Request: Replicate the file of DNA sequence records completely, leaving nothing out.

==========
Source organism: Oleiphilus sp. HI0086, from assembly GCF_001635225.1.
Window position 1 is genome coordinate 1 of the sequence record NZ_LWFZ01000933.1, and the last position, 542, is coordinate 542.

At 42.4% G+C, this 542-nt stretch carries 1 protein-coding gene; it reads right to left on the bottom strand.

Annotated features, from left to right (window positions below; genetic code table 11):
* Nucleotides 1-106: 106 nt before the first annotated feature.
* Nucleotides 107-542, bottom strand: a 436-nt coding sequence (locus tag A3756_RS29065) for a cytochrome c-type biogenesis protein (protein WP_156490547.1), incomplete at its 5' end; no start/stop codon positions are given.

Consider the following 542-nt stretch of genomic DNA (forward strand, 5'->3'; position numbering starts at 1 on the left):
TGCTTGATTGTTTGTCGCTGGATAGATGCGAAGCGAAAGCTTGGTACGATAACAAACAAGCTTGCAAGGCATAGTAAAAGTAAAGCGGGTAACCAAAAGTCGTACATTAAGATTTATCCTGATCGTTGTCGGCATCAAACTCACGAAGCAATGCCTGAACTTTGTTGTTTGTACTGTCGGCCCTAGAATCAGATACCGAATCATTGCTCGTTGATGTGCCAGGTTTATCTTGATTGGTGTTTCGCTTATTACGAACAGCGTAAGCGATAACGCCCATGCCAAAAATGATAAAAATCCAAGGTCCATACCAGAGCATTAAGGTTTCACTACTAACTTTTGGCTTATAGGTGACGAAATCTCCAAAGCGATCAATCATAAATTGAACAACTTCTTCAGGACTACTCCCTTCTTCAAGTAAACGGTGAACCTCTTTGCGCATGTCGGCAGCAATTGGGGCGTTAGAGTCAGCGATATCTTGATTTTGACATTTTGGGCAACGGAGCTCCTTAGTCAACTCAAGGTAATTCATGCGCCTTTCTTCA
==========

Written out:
Source organism: Oleiphilus sp. HI0086, from assembly GCF_001635225.1.
Window position 1 is genome coordinate 1 of the sequence record NZ_LWFZ01000933.1, and the last position, 542, is coordinate 542.

At 42.4% G+C, this 542-nt stretch carries 1 protein-coding gene; it reads right to left on the bottom strand.

Annotated features, from left to right (window positions below; genetic code table 11):
* Nucleotides 1-106: 106 nt before the first annotated feature.
* Nucleotides 107-542, bottom strand: a 436-nt coding sequence (locus tag A3756_RS29065) for a cytochrome c-type biogenesis protein (protein WP_156490547.1), incomplete at its 5' end; no start/stop codon positions are given.

Consider the following 542-nt stretch of genomic DNA (forward strand, 5'->3'; position numbering starts at 1 on the left):
TGCTTGATTGTTTGTCGCTGGATAGATGCGAAGCGAAAGCTTGGTACGATAACAAACAAGCTTGCAAGGCATAGTAAAAGTAAAGCGGGTAACCAAAAGTCGTACATTAAGATTTATCCTGATCGTTGTCGGCATCAAACTCACGAAGCAATGCCTGAACTTTGTTGTTTGTACTGTCGGCCCTAGAATCAGATACCGAATCATTGCTCGTTGATGTGCCAGGTTTATCTTGATTGGTGTTTCGCTTATTACGAACAGCGTAAGCGATAACGCCCATGCCAAAAATGATAAAAATCCAAGGTCCATACCAGAGCATTAAGGTTTCACTACTAACTTTTGGCTTATAGGTGACGAAATCTCCAAAGCGATCAATCATAAATTGAACAACTTCTTCAGGACTACTCCCTTCTTCAAGTAAACGGTGAACCTCTTTGCGCATGTCGGCAGCAATTGGGGCGTTAGAGTCAGCGATATCTTGATTTTGACATTTTGGGCAACGGAGCTCCTTAGTCAACTCAAGGTAATTCATGCGCCTTTCTTCA